National Bourbon Heritage Month is an observance in the United States that calls for celebration of bourbon as America’s “Native Spirit” during the month of September. On August 2, 2007, the US Senate declared September 2007 as “National Bourbon Heritage Month.” The bill, sponsored by Republican Senator Jim Bunning of Kentucky, passed by unanimous consent. The resolution calls for consumers who enjoy bourbon to do so responsibly and in moderation. The bill reinforces the 1964 Act of Congress that declared bourbon “America’s Native Spirit” by celebrating the family heritage, tradition and deep-rooted legacy that the bourbon industry contributes to the United States.
Distilleries in the United States listed in alphabetical order
- A. Smith Bowman Distillery, founded in 1934, operated as the only legal distillery in post-Prohibition Virginia until the 1950s; closed and moved to a different location in 1988.
- Atherton Whiskey was a pre-prohibition brand of Kentucky Straight Bourbon Whiskey first produced by J M Atherton & Co. First bottled and marketed in 1867, it was once the largest whiskey making operation in Kentucky.
- Barton Distillery, originally established in 1879.
- Bomberger’s Distillery, later known as the Michter’s Distillery, with some history to 1753; closed 1989, believed to be the oldest remaining distillery building in the United States.
- Brown–Forman, a company established in 1870 with the novel idea of selling top-grade whiskey in sealed glass bottles, now one of the largest American-owned companies in the spirits and wine business.
- Buffalo Trace Distillery, formerly known as the George T. Stagg Distillery and the Old Fire Copper (O.F.C.) Distillery, with some history to between 1775 and 1812.
- Four Roses, a brand name claimed to date from the 1860s or 1888 with a distillery built in 1910.
- George Washington’s Distillery, established in 1797, the highest-capacity distillery in America at that time, reconstructed as an operating tourist attraction in 2007.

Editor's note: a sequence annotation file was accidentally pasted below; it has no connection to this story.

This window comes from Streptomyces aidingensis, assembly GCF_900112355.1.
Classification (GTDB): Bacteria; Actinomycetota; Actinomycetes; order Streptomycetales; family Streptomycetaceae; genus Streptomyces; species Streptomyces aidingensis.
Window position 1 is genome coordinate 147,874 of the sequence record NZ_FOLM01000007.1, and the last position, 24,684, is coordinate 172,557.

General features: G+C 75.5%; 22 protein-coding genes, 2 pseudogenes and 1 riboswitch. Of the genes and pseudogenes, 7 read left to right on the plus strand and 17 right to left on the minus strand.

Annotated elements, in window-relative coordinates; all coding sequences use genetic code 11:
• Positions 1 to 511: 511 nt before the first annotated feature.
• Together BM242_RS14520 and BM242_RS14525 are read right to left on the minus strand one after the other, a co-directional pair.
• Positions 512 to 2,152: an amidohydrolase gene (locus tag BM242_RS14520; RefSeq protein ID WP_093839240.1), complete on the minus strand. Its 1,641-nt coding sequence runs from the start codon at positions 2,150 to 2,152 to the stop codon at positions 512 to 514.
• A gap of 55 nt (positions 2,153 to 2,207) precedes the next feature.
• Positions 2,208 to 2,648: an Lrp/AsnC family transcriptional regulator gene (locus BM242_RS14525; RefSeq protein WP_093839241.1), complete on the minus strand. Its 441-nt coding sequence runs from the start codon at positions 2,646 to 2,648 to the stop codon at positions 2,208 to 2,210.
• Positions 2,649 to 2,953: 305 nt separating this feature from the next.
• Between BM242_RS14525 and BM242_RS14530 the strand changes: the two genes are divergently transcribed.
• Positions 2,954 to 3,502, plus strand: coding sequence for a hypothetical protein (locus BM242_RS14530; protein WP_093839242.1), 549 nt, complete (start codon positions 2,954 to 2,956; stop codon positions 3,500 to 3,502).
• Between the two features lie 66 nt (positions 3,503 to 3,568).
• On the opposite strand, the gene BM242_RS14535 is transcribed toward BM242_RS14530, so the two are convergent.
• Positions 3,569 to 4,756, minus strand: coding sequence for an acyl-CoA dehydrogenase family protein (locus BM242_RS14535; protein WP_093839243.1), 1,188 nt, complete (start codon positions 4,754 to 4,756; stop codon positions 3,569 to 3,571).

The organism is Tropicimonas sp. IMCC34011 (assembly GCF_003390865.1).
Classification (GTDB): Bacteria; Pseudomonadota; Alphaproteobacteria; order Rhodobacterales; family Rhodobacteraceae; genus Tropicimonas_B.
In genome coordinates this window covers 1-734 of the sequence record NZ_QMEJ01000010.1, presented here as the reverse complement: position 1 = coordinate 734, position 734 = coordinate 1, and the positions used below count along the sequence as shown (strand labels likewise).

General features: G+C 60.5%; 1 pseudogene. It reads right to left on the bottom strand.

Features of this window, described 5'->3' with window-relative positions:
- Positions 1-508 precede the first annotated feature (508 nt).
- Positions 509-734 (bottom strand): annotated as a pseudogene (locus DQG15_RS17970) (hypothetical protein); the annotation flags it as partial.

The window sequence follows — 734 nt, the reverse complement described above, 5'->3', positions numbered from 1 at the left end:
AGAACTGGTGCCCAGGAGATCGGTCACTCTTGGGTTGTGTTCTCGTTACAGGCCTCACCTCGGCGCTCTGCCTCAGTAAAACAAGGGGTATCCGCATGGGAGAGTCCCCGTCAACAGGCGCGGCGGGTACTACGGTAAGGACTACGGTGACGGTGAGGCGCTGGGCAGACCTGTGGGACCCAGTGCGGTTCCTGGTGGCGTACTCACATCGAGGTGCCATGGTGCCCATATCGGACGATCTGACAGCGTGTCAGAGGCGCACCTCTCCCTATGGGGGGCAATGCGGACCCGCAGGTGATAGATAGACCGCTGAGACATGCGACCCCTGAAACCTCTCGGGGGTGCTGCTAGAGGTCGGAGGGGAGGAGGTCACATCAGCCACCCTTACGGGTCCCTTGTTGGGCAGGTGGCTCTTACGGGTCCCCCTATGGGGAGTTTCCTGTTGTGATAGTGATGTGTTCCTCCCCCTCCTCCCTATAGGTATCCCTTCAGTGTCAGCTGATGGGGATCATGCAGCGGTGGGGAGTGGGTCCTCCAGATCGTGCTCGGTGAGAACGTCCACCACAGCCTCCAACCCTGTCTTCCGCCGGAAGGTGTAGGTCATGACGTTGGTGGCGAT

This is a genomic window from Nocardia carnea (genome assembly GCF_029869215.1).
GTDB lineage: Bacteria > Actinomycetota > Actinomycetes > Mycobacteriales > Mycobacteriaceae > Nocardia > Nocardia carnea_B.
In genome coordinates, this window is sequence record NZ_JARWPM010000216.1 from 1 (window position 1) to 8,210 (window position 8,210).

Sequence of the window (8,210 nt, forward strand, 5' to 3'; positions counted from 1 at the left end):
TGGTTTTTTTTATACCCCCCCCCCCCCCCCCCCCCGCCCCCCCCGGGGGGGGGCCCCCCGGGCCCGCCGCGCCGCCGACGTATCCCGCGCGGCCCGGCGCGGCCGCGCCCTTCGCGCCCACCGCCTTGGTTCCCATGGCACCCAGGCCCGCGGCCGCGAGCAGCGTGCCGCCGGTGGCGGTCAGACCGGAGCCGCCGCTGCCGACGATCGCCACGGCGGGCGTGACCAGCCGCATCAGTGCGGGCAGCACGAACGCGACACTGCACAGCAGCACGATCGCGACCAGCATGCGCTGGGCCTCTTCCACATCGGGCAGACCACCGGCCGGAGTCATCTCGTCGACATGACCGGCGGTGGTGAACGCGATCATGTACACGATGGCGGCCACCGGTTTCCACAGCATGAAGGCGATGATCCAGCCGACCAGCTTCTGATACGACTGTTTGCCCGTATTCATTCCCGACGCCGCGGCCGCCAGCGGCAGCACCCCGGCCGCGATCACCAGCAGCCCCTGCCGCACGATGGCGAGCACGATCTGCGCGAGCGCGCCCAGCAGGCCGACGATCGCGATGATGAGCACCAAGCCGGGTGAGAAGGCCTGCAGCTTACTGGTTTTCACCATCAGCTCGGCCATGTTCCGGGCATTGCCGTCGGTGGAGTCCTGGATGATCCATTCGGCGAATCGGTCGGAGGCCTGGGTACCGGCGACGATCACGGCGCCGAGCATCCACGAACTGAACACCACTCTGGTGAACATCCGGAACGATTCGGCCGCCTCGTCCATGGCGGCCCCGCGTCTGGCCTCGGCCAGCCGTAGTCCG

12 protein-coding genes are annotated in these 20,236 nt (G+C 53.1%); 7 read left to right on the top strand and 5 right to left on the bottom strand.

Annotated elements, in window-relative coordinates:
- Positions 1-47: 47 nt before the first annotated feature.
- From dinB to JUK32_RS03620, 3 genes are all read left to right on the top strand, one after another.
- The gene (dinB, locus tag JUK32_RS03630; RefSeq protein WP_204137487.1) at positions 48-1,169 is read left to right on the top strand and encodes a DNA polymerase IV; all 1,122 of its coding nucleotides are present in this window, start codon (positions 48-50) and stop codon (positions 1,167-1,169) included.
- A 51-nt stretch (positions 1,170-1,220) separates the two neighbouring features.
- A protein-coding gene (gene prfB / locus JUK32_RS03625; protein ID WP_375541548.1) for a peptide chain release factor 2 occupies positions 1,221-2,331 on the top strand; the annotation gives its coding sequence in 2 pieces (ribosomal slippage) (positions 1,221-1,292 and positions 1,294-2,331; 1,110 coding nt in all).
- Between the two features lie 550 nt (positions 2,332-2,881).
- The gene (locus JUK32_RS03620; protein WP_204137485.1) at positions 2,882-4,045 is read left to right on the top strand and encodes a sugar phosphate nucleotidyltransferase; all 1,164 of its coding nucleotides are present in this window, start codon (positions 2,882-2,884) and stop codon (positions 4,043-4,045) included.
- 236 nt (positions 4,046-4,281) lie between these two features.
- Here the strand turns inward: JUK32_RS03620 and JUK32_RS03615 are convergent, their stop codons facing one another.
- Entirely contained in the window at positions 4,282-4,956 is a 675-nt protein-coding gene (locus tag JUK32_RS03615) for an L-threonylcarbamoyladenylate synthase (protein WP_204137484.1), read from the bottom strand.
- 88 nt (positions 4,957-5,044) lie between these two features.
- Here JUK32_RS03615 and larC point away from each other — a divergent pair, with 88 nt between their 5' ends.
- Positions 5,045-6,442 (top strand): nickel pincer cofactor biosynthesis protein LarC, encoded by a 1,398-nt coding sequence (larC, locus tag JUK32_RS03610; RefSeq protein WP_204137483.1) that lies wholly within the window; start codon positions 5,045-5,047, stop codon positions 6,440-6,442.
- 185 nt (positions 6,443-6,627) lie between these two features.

- Heaven Hill Distilleries, founded in 1935 (owner of the New Bernheim Distillery, formerly the Beargrass Distillery DSP-KY-1, and the Heaven Hill Distillery DSP-KY-31), the only large family-owned distillery headquartered in Kentucky and the second-largest holder of bourbon whiskey inventory.
- Jack Daniel’s Distillery, originally established in 1875 (although claimed on the product label as “Est. & Reg. in 1866”), the oldest American distillery operating on the same site (with continuous ownership).
- James E. Pepper Distillery, originally the Henry Clay distillery (registered distillery DSP-KY-5), established around 1880, closed 1958, reopened under new ownership in 2008.
- Jim Beam, a company that claims a distilling heritage to 1795, which re-entered t.e market in 1935 just after Prohibition, renaming the brand as “Jim Beam” in 1943.
- Maker’s Mark Distillery, formerly Burk’s Distillery, established 1889.
- McCormick Distilling Company, dating to 1856, the oldest distillery west of the Mississippi River that is operating at its original location.
- Nelson’s Green Brier Distillery, a distillery in Tennessee that operated from 1870 to 1909; the remnants were shipped to Canada in 1923 and used to create a distillery there for Seagram; the name of the distillery was reused for a new business launched in 2011
Sazerac Company, a large privately owned distilling company that traces its history to a coffee house opened in 1850 that had become a bar by 1869.
- Stitzel–Weller Distillery, founded in 1935, closed in 1972, produced notable brands and highly regarded whiskey including the stock used for Pappy Van Winkle’s Family Reserve until 2013, reopened as the Bulleit Frontier Experience attraction for Bulleit Bourbon as part of the Kentucky Bourbon Trail.
- Willett Distillery (DSP-KY-78), founded on a family farm in 1936, has had continuous family ownership and two successive female presidents (mother and daughter).
- Woodford Reserve Distillery, also known as Labrot & Graham, dating to about 1812.
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